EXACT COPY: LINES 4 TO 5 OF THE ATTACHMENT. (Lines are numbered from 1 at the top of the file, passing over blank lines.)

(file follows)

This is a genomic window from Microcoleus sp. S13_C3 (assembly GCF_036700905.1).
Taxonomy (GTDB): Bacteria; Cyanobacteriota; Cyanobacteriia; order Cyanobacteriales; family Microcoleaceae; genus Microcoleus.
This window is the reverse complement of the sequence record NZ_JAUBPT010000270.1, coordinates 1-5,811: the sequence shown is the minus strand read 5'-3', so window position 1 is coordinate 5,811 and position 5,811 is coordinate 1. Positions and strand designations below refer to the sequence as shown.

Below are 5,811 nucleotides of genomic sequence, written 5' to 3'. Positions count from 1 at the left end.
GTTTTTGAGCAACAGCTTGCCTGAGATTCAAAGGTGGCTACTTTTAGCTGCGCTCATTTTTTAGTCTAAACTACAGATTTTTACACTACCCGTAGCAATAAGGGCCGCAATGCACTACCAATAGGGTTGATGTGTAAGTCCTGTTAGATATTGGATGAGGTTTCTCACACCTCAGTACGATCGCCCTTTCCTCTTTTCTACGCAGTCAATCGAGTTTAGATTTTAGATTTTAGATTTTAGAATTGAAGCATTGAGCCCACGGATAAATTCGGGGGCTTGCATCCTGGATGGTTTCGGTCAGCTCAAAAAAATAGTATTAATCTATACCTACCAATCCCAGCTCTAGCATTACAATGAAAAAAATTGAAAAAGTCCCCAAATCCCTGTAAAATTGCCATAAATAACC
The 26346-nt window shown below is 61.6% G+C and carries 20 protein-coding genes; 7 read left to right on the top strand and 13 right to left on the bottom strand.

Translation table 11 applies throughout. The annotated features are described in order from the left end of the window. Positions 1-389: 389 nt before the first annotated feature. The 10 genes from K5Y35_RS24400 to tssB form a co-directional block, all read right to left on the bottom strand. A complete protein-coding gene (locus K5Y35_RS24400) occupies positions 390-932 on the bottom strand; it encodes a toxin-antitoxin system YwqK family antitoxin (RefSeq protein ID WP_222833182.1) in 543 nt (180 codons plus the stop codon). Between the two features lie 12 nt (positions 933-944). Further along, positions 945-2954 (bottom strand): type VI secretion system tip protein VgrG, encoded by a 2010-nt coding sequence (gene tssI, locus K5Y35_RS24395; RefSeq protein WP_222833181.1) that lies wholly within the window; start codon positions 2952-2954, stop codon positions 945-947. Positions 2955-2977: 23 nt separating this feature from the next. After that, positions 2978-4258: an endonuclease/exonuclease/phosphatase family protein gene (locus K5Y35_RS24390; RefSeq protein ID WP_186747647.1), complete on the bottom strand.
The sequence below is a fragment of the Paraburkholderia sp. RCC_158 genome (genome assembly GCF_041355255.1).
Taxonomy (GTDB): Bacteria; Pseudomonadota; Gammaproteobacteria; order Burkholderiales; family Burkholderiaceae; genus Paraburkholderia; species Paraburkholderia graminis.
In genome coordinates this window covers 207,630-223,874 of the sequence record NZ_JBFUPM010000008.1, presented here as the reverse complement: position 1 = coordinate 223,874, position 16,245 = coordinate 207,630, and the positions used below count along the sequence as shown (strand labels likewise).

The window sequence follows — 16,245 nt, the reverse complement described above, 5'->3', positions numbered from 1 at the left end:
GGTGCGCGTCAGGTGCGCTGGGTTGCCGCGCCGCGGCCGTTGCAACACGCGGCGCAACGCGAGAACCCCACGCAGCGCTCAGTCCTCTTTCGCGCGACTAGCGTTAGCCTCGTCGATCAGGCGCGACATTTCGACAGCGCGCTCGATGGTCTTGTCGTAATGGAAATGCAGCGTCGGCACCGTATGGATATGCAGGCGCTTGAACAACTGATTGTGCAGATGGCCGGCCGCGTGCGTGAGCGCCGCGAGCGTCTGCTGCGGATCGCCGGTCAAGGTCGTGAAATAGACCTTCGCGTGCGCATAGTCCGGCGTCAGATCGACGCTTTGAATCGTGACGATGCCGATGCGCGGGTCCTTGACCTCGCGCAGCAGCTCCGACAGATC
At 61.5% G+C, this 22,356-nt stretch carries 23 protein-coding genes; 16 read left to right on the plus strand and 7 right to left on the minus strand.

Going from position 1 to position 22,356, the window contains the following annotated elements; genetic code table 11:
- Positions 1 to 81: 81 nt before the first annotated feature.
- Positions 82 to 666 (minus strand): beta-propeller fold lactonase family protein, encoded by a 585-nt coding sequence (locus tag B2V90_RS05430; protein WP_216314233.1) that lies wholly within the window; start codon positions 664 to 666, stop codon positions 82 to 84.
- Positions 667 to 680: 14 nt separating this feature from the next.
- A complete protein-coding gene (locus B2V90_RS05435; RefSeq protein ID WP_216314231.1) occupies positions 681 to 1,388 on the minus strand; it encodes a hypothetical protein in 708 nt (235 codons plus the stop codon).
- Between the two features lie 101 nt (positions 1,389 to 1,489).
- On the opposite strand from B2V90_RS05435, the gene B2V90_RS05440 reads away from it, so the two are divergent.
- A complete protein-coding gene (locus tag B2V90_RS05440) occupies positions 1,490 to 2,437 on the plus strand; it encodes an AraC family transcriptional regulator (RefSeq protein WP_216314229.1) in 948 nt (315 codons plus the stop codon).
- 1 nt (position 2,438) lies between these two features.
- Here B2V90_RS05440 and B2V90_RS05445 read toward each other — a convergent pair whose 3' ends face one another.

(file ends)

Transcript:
Below are 5,811 nucleotides of genomic sequence, written 5' to 3'. Positions count from 1 at the left end.
GTTTTTGAGCAACAGCTTGCCTGAGATTCAAAGGTGGCTACTTTTAGCTGCGCTCATTTTTTAGTCTAAACTACAGATTTTTACACTACCCGTAGCAATAAGGGCCGCAATGCACTACCAATAGGGTTGATGTGTAAGTCCTGTTAGATATTGGATGAGGTTTCTCACACCTCAGTACGATCGCCCTTTCCTCTTTTCTACGCAGTCAATCGAGTTTAGATTTTAGATTTTAGATTTTAGAATTGAAGCATTGAGCCCACGGATAAATTCGGGGGCTTGCATCCTGGATGGTTTCGGTCAGCTCAAAAAAATAGTATTAATCTATACCTACCAATCCCAGCTCTAGCATTACAATGAAAAAAATTGAAAAAGTCCCCAAATCCCTGTAAAATTGCCATAAATAACC